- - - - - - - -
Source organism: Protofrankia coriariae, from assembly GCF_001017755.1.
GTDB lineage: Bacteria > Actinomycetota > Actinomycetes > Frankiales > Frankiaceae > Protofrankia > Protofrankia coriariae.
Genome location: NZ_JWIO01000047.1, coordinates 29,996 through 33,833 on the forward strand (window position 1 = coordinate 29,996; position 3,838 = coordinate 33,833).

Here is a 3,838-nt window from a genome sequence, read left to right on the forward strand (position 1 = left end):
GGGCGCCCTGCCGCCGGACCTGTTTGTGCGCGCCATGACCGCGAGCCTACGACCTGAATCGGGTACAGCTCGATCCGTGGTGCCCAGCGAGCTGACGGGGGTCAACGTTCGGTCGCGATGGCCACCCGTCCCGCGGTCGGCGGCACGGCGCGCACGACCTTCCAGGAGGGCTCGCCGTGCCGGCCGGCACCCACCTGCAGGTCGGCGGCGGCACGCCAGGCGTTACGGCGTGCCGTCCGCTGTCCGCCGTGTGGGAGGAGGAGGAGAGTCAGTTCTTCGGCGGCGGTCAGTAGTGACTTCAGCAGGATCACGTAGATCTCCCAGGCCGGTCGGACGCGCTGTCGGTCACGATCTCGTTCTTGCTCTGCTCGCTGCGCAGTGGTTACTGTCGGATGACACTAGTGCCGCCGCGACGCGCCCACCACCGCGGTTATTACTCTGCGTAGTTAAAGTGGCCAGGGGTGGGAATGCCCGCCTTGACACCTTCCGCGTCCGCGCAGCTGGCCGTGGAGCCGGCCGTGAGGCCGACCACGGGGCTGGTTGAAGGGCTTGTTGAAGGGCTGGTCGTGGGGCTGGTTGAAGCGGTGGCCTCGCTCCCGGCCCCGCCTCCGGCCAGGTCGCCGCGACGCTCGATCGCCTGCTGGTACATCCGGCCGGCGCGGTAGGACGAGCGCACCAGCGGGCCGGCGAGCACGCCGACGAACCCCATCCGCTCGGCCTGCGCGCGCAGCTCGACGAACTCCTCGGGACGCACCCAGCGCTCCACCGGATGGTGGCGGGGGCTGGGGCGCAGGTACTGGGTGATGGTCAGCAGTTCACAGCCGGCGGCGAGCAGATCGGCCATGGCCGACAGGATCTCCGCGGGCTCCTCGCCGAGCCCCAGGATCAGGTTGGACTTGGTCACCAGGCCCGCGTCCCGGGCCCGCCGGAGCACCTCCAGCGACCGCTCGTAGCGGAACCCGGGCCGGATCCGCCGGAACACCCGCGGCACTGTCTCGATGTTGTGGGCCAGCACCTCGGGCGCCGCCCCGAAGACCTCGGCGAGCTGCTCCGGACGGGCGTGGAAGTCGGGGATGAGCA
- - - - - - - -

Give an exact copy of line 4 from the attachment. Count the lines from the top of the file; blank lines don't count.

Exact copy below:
Here is a 3,838-nt window from a genome sequence, read left to right on the forward strand (position 1 = left end):